Last week, Ranga Bodla, Vice President for Field Engagement and Marketing of NetSuite, invited me to observe a panel discussion hosted by the Chicago CFO Leadership Council in which he and other experts discussed “Generative AI and Cyber Security Essentials.” The lively discussion went way past its scheduled time but no one left because it was so interesting.
Panelist Mishaal Khan, Cybersecurity Lead at technology consulting firm Mindsight alarmed the crowd (that’s his job) with tales of AI-enabled skullduggery, but the crime trend that drew the loudest gasps was the growing use of QR codes to swindle unsuspecting victims. While not nearly as complex to execute as AI crimes (like those I covered in this article), the ubiquity of the common QR code makes it an ideal way to catch innocent folk while their guards are down and their phones are up.
Here are some common QR code scams
You park your car and scan the QR code to pay for your time. The website comes up, you enter your credit card information and leave. While you’re running errands, thieves are gleefully maxing out your AMEX using the information you conveniently provided to their fake website. How did that happen? Simple, they put a sticker over the QR code on the parking lot sign and steered you to their fake website that happens to look just like the real one. By the way, you now have a parking ticket, since you didn’t really pay for a spot; you just thought you did. Ouch.
You get an email with a QR code in it, and you use it. This is a current favorite of the corporate hacker crowd. It’s increasingly difficult to get phishing emails past IT security but a QR code is an image. That means the cybersecurity software can’t evaluate it for risk; even the text is part of the image so your email client can’t scan that, either. The email may look like it’s from a credible organization (think: Microsoft asking you to reset a password; your bank asking you to verify a transaction.) Once you share your credentials, bad things happen, ranging from emptying your bank account to using your email account to wire new, fraudulent ACH deposit instructions to your customers.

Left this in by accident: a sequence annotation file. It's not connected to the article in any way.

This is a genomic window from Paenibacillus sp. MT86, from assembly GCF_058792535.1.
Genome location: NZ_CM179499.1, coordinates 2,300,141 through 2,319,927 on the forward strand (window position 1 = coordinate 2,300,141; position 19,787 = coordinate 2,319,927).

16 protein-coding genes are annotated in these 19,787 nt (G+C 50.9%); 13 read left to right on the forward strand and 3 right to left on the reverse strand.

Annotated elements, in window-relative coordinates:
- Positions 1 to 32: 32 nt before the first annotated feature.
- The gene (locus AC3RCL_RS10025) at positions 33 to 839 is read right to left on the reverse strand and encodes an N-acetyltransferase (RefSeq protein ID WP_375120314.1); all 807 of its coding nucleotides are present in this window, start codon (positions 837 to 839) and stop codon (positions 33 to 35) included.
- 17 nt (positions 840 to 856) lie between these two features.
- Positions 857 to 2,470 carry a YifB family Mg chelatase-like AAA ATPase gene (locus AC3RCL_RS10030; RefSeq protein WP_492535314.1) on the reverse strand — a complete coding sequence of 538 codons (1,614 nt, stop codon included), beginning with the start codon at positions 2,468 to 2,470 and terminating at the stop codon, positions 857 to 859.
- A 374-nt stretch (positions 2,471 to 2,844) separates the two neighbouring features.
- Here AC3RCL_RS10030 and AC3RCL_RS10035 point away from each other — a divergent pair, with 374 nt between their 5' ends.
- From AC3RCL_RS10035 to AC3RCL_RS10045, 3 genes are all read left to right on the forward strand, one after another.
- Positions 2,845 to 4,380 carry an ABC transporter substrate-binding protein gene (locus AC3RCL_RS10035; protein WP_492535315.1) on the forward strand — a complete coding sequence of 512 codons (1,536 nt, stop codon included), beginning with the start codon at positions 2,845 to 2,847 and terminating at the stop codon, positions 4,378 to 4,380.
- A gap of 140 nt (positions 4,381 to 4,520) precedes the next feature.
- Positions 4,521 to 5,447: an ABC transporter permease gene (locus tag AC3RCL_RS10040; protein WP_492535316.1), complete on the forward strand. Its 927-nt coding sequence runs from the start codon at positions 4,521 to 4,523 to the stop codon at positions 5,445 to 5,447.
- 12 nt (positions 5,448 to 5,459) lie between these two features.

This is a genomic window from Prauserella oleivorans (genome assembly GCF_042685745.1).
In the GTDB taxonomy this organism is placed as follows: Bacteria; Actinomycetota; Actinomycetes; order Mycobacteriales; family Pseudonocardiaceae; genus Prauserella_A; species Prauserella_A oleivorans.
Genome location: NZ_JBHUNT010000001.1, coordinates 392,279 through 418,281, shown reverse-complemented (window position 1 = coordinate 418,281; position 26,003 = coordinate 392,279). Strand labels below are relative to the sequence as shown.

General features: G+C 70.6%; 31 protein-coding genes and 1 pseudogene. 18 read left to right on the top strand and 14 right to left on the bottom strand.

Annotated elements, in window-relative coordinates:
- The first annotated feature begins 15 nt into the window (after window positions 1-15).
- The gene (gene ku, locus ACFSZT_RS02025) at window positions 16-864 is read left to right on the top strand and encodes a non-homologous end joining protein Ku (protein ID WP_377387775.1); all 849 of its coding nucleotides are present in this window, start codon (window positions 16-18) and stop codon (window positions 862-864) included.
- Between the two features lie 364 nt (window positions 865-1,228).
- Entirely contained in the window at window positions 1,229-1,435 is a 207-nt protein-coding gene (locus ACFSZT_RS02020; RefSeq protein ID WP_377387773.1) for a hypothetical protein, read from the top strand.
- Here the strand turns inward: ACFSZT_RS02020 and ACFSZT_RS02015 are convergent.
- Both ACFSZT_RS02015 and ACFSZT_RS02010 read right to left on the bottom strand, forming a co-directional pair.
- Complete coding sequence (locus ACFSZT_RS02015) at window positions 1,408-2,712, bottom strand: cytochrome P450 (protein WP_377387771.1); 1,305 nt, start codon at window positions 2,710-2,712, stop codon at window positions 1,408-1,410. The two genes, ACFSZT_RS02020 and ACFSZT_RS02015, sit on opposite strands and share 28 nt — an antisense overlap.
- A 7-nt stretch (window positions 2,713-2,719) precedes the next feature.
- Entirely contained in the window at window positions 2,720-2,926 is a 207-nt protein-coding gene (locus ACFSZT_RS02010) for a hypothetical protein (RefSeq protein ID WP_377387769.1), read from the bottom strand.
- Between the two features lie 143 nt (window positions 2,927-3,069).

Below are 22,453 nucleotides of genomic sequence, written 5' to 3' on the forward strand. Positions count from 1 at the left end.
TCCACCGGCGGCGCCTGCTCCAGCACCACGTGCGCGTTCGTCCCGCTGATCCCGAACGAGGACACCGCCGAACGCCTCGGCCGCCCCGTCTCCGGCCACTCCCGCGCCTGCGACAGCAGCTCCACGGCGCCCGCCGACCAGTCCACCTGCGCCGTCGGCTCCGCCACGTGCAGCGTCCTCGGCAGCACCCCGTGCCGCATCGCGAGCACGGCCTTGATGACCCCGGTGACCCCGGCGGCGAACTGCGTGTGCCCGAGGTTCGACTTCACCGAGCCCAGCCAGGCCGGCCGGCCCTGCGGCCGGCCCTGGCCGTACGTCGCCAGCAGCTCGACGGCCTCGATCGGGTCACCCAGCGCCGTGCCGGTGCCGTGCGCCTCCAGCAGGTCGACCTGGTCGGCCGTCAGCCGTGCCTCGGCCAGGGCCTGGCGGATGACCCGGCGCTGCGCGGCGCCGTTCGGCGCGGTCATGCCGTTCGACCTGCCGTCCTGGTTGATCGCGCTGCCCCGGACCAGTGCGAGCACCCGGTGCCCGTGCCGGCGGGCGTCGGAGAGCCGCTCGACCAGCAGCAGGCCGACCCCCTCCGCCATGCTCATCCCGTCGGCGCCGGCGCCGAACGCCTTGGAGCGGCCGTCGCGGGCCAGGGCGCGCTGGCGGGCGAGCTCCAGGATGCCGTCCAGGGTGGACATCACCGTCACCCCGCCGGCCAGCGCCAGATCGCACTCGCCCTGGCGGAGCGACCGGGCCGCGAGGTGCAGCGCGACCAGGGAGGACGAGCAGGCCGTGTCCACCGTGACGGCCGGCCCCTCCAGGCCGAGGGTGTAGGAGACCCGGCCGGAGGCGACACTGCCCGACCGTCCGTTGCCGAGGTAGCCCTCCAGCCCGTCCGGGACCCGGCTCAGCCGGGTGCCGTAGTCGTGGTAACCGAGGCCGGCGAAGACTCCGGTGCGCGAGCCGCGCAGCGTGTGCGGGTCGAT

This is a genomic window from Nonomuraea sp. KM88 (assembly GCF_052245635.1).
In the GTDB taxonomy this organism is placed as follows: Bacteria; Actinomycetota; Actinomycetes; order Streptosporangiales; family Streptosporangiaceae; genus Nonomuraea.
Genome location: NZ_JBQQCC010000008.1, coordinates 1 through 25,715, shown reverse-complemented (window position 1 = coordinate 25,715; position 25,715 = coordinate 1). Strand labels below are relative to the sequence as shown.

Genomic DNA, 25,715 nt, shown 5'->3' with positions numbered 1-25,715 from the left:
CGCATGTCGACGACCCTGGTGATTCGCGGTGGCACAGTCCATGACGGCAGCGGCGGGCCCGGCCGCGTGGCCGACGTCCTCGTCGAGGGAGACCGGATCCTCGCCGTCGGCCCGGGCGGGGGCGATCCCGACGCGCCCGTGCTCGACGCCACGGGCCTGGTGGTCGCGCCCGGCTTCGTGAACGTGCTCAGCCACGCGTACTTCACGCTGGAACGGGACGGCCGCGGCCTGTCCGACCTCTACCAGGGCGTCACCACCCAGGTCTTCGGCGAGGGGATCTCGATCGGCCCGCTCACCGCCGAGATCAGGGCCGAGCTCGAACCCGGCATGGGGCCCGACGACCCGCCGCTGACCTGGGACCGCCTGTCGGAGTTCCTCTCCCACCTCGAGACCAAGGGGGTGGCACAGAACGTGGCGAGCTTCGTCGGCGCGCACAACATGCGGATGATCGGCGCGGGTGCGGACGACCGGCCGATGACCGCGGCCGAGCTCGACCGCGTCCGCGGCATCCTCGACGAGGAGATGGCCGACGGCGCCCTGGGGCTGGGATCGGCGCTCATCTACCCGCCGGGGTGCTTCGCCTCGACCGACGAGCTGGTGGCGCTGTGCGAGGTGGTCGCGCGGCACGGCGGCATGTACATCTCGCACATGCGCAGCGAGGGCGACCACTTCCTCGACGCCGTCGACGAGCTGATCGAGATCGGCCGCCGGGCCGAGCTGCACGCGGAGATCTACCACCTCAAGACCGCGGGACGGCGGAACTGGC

You receive snail mail with a QR code printed on it. This is the printed version of the email scam and there are many variations. Perhaps it’s an offer for a free or heavily discounted product; just scan the QR code to redeem! Or a “New Product Test Invitation” from Amazon. Or maybe it’s a blank card with a QR code in it; it’s hard to resist scanning that!
You are approached by a person on the street who asks you for money and holds out his phone for you to scan a code. You can guess where this is headed, right?
How to Avoid QR Code Scams
First, absolutely never scan a QR code sent you via email or text. It’s just a suspicious thing; why send a QR code when you can send a link? Here’s why: You cannot click on a QR code with your laptop, which of course is configured by IT security to help avoid bad links, etc. You must use your phone, which is much more vulnerable.
Second, when you point your phone at a QR code, study the preview of the link that pops up before you keep going. Authentic websites tend to start with “https” while fakes show up as “http.” No ‘s’? No scan.
Third, before scanning any QR code posted in public, inspect it to see if it looks added-on or somehow not quite right.
Fourth, stop scanning QR codes! Or at least, never use them unless there’s no alternative.
It’s hard to stay ahead of the cybercriminals these days, and the corruption of the once-loveable QR code is but the latest trend. There will be more. If you want to learn about AI-related risks, attend our upcoming live event, “Applied AI for Distributors” on Oct. 3-5 in Chicago. Among many other top-notch presentations, you don’t want to miss the talk by Lin Chase, Ph.D., titled, “10 Easy Tips for How to Use AI to Destroy Everything You’ve Built.”
This is the first-ever live event dedicated to AI for distributors. Thought leaders from some of the most admired distributors in the world are attending. Can you afford to fall behind in your understanding and adoption of AI?
I hope to see you in Chicago.
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Ian Heller is the Founder and Chief Strategist for Distribution Strategy Group. He has more than 30 years of experience executing marketing and e-business strategy in the wholesale distribution industry, starting as a truck unloader at a Grainger branch while in college. He’s since held executive roles at GE Capital, Corporate Express, Newark Electronics and HD Supply. Ian has written and spoken extensively on the impact of digital disruption on distributors, and would love to start that conversation with you, your team or group. Reach out today at email@example.com.